Mary McCarthy is the author of four novels: Remember Me, And No Bird Sang, Crescendo and Shame the Devil. A secondary school teacher of English and French for 34 years, she has one son, Dara, and lives in Dublin. After the Rain, her fifth novel, comes out this autumn.
He came into my life five years ago — my lovely Roman. I live in Ireland and was visiting my son, Dara, who works in the Vatican. It was a sun-kissed, balmy evening in October and, after visiting the Piazza Navona, the Colosseum and the Trevi Fountain, I was in love with the eternal city. At that first meeting, I thought B was cute and friendly, if somewhat forward. He made tentative amorous advances, but I dismissed them as typical of his type. My son later told me that B had taken a big shine to me. I was flattered, but uninterested; I wasn’t looking for a relationship, certainly not a long-distance one. Admittedly, he seemed amiable and affectionate, but I reminded myself that he was Italian — ergo, he liked women, and flirting was second nature to him. Although he was born in Rome, B’s ancestors were originally from Belgium, and many had been in law enforcement. Thoughts of Poirot and “his little grey cells” sprang to mind, but believe me, there was no similarity between this guy and the inimitable David Suchet. Whatever B’s background, on that fateful evening in Trastevere I had no idea what an important role he would eventually play in my life.
A year passed. He came to Dublin, initially moving in with friends in Deansgrange. I saw him from time to time, and we spent the odd weekend together. Slowly, almost imperceptibly, he wormed his way into my heart.
At my age, a time of supposed maturity and wisdom, I do realize that physical allure shouldn’t matter, but I have to say that this particular Italian is very handsome! Dark, slender and elegant, he has alert brown eyes that light up every time he sees me. He always looks smart and well groomed, and often sports a colorful cravat — sartorially stylish, unmistakably European chic.
It’s a bonus that he’s extremely intelligent. He didn’t have much English when he first settled here, but now he understands everything. Best of all, he has emotional intelligence, a quality not always evident in the male species, in my experience. Sensitive to my moods, he knows when I’m worried or anxious or upset. He’s also a great listener, which I find refreshing. Never critical, and tolerant of all my little foibles, he has taught me the reality of unconditional love.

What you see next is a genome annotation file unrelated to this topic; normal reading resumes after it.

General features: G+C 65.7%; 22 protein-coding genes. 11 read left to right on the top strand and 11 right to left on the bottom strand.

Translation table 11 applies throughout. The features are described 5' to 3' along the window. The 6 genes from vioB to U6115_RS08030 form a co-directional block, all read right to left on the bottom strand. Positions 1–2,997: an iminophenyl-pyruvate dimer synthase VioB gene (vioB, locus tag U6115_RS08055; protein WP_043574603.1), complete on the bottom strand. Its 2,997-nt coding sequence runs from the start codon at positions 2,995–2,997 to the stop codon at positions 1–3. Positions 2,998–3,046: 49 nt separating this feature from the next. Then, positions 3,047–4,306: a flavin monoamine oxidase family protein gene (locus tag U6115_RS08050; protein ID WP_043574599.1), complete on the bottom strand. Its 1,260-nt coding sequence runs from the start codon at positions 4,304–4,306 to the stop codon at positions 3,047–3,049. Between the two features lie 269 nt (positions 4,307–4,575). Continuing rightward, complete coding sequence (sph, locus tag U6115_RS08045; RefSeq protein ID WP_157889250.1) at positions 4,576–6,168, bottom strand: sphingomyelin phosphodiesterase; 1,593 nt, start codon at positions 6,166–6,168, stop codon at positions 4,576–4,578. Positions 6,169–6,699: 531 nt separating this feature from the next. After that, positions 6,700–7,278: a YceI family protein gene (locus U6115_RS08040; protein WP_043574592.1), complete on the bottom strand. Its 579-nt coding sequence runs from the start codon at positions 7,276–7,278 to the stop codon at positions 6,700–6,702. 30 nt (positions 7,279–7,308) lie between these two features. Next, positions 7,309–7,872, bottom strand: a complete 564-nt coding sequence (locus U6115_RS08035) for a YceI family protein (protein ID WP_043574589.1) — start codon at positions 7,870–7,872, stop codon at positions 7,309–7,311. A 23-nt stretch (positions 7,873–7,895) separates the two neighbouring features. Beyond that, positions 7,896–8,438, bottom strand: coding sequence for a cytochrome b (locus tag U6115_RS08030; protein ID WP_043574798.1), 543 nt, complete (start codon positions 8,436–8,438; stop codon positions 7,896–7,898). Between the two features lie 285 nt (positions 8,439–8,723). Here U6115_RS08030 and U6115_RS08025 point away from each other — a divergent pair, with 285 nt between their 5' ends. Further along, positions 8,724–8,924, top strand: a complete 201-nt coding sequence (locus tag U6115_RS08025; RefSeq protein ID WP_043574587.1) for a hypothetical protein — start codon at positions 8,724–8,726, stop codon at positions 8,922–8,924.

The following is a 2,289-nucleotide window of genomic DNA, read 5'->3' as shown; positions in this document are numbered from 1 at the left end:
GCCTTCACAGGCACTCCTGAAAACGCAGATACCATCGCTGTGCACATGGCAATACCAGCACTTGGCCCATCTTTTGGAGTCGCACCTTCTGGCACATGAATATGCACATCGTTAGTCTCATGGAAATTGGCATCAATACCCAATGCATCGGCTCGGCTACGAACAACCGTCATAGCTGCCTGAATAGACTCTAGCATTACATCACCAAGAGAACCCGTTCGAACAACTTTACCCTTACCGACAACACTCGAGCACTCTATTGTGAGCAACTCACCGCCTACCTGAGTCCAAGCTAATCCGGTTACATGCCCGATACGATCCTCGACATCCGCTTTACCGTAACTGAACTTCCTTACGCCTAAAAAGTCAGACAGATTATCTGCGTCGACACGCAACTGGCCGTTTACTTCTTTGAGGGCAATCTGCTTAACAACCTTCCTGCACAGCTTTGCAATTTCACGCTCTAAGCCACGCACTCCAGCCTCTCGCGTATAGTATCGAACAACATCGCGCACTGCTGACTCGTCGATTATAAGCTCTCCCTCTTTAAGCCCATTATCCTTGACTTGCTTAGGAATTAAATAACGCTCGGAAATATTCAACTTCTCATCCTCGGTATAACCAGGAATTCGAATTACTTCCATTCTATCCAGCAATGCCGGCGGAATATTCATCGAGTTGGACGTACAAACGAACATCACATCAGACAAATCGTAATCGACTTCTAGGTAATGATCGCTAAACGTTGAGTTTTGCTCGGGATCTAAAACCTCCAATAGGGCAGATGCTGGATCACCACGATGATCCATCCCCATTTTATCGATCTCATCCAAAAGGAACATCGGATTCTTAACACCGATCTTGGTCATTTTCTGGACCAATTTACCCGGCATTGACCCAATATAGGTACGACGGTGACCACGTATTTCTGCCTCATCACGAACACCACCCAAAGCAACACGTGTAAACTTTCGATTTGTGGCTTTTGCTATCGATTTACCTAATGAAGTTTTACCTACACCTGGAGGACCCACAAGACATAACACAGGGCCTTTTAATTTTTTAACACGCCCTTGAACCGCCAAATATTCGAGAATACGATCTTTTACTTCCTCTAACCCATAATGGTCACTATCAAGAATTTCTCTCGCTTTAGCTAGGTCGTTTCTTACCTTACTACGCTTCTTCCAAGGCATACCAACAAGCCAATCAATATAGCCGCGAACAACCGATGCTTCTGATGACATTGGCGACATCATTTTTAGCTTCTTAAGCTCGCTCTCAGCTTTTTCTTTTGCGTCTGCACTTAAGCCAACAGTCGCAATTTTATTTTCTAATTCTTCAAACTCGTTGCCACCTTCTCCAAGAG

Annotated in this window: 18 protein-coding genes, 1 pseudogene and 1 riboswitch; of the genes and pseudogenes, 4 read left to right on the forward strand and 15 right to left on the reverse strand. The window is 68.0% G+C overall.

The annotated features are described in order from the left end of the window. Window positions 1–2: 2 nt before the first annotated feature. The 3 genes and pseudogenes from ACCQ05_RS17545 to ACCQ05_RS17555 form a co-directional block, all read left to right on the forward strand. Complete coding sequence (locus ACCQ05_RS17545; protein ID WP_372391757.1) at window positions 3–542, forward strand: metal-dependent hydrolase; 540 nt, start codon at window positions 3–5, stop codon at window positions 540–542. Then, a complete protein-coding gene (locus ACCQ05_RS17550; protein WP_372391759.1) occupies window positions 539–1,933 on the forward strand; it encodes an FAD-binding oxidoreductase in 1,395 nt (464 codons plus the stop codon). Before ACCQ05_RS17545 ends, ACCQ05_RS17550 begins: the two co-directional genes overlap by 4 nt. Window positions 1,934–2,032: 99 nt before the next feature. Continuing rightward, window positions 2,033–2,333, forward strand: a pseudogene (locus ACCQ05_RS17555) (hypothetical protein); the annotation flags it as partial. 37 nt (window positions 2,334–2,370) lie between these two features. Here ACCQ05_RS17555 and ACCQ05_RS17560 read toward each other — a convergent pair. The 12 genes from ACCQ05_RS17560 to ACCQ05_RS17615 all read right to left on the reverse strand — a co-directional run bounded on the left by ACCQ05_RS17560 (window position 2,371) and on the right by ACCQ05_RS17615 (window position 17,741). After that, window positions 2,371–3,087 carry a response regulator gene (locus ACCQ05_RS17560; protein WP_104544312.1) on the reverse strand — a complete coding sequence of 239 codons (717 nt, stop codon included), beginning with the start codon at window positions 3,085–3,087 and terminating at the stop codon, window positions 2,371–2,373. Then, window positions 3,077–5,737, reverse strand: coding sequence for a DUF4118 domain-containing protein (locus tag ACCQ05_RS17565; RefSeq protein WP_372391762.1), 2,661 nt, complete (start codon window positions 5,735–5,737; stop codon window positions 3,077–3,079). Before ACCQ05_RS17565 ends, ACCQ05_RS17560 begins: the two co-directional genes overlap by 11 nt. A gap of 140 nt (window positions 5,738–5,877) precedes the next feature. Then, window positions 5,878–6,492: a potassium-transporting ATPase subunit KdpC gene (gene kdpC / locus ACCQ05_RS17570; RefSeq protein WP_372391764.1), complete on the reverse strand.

B moved in with me three years ago, and I couldn’t imagine living without him now. Of course, he’s not perfect: He’s untidy and leaves his belongings around the house for me to pick up, but after rearing a son, I’m used to that. Though we both love pasta, he’s a true carnivore and has to eat meat every day; he devours things that would nauseate me. He lacks patience when I take too long getting ready to go out. A more irksome flaw is that he’s a bit possessive and needy, and doesn’t like to be separated from me for very long. (I’m also convinced he can mind-read — he just glanced over at me as though he’d guessed what I was writing.) Naturally exuberant, he tends to be loud at times, and I’m sure the neighbors don’t enjoy the disturbance, but as yet, they haven’t complained. I know some wonder what I see in him.
I’m quite surprised myself at how smitten I’ve become, as the idea of a long-term commitment didn’t appeal to me and I’d lived on my own for a considerable time before his arrival. Sharing my home with him now is an unexpected joy. B is highly sociable and, although wary of strangers, he always gives my friends a warm welcome. He entertains them when they visit and has charmed them all, making them smile with his winning ways. He has an endearing habit of tilting his head to one side when considering what’s being said.
We lead a simple life together. He loves the great outdoors— walking in the park, strolling on the beach, exploring the forests. I’ve never had so much exercise! He likes hunting, too, but as an animal lover, I’ve forbidden that, explaining that what is instinctive to him is abhorrent to me. Mad about the water, he swims in all types of weather. He oozes health and vitality, but has learned to accept my lazy moments, and snuggles up beside me on the couch when I’m watching television or catching up on Facebook.
My lovely Italian has totally improved my life. He’s loyal and sincere, excellent qualities in a male. He’s very protective, which makes me feel safe. Through him, I’ve made a whole new set of friends. When I go out without him, he’s there at home eagerly awaiting my return, always glad to see me. I’ve never experienced such devotion.
Benni, my beautiful Belgian Sheepdog, is indeed my ideal housemate.